Currency News: Venezuela’s Mismanaged Bolivar

Currency News

Venezuela, home to one of the largest oil reserves and a dominant exporter of oil, is predicted to see a major decline in the value of their currency. This once prosperous country is now experiencing a quickly contracting economy, a growing black market, and an accelerating inflation rate. Massive food shortages and a high crime rate have been the result of Venezuela’s desperate situation.

Currency News

The people question why the Venezuelan government failed to save money when oil prices were high specifically for a crisis like this. Oil exports accounted for 95% of Venezuela’s revenues which provided over 1 million citizens with housing. Socialist policies under former President Hugo Chavez did uplift the economy and citizens from poverty. Though, instead of saving, revenues from oil were used to subsidize goods below the cost of production. A combination of these subsidies, along with strict government policies and overspending on social programs began to lead to a disruption. President Chavez had passed in 2013 and current President Nicolas Maduro continued his policies. Soon after in 2014, oil prices fell 60%, further decreasing Venezuela’s revenues and leading to greater economic downturn. The people are furious and claim that President Maduro is mismanaging the economy as the Bolivar had decreased by its highest value of 45% this past month on the black market.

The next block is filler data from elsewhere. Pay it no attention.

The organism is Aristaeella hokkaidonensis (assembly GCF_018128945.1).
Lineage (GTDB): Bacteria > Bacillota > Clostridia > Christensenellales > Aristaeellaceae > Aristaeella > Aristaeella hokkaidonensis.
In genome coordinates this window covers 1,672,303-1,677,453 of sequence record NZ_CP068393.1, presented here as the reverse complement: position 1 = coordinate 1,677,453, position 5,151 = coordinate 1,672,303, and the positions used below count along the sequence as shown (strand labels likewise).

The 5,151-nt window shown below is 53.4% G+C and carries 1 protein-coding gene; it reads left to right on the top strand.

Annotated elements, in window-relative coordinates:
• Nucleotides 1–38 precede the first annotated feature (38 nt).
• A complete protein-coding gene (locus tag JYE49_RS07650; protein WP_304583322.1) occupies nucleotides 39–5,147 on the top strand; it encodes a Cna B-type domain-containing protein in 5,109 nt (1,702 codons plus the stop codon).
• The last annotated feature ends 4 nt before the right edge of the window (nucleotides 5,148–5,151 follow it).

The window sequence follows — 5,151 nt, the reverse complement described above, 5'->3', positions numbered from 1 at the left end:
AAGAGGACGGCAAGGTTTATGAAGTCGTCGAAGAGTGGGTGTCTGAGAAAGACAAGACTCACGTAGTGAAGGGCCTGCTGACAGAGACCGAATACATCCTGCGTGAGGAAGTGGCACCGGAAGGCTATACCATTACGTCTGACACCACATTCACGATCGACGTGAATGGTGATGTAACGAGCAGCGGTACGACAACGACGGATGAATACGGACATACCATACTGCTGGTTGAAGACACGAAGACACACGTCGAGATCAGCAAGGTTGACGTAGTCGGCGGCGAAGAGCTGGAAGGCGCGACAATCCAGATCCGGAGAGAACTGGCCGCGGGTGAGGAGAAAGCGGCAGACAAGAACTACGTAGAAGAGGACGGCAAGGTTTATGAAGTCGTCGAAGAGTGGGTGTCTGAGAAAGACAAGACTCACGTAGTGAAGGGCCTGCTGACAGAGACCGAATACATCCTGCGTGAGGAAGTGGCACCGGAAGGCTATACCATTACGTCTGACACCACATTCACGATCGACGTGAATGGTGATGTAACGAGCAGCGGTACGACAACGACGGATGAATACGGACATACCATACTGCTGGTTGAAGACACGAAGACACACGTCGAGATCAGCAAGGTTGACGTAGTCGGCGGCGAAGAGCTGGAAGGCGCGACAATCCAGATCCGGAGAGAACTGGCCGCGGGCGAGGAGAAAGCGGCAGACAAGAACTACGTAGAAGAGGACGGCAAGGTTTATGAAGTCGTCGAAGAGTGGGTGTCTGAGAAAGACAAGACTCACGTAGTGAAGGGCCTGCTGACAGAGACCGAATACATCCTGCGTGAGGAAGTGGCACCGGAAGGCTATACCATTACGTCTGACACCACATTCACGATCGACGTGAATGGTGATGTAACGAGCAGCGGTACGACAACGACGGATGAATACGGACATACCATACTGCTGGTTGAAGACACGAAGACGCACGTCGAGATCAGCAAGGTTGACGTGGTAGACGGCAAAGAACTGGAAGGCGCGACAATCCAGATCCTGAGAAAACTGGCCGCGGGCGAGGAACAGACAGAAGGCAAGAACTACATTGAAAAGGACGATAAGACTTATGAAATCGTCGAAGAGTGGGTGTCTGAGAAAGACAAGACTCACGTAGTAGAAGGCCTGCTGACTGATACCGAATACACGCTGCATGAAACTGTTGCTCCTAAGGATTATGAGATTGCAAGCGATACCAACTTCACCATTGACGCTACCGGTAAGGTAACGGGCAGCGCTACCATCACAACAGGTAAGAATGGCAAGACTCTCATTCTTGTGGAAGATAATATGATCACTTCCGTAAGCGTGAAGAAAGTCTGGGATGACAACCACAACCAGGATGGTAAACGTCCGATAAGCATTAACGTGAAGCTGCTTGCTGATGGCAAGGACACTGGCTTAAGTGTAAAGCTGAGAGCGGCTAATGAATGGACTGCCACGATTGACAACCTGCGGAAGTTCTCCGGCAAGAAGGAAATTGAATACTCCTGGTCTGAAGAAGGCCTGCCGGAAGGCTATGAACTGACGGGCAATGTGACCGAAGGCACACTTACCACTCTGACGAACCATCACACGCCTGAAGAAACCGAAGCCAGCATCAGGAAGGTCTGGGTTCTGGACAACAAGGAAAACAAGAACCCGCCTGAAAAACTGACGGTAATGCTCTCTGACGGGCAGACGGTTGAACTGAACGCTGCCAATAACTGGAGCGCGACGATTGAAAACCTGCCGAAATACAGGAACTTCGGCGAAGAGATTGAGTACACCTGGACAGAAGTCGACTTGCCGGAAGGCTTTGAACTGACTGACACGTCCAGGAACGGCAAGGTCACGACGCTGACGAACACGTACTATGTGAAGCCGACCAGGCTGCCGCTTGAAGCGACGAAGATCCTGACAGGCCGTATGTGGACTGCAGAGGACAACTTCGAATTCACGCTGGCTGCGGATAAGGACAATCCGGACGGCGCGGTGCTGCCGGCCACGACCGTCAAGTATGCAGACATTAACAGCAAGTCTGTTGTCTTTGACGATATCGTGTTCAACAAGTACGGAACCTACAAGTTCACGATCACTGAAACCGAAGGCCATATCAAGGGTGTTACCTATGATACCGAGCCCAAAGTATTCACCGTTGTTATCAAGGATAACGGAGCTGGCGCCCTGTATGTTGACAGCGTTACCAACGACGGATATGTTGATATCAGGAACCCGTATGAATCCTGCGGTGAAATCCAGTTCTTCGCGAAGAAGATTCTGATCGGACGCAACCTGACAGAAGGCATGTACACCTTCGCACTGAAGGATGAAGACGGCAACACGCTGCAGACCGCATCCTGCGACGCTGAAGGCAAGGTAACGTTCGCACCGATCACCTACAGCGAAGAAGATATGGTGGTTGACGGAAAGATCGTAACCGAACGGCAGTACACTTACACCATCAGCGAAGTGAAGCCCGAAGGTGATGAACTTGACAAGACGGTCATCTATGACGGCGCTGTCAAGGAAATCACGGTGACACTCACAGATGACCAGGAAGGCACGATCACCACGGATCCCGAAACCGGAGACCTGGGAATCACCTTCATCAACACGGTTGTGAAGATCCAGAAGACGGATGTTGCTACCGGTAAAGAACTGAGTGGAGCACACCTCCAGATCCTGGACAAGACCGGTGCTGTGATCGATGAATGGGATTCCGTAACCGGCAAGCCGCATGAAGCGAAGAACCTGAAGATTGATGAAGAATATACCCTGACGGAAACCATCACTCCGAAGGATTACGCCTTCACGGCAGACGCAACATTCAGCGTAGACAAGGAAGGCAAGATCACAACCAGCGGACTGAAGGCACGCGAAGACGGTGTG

On the black market, as of November 2016, one U.S. dollar is the equivalent of 1,567 bolivars. In comparison, where one U.S. dollar is ten bolivars on the Dipro exchange rate and 658 on the Dicom exchange rate. Dipro and Dicom are the two legal exchange rates included in Venezuela’s strict currency controls. To decrease the burden on the people, Venezuela temporarily opened its borders to Columbia so that food and other goods may be purchased. Little did they know, the rate is even weaker at 1,737.50 bolivars per U.S. dollar. The black market rate is expected to rise to 4,000 bolivars per U.S. dollar as inflation begins to enter into hyperinflation. The country’s inflation will likely reach a staggering 400% by the end of the year. With less and less reserves in the Central Bank and 13 year low of international assets, Venezuela has nothing to accommodate its money supply.

The people of Venezuela are clinging to the hope of removing President Maduro from office, in turn of events that a change in leadership would better their situation. Venezuela is also relying on the crisis in OPEC to become more optimistic in the coming months. If OPEC were to cut production, they might be able to reduce supply. This would give the potential to balance the markets and benefit Venezuela. Meanwhile, the country continues to face a lack of medical supplies, food and power shortages, and detrimental hyperinflation.

Keep checking for more currency updates. For full currency forecasts and investment advice by our state of the art algorithm click here.

Comments are closed.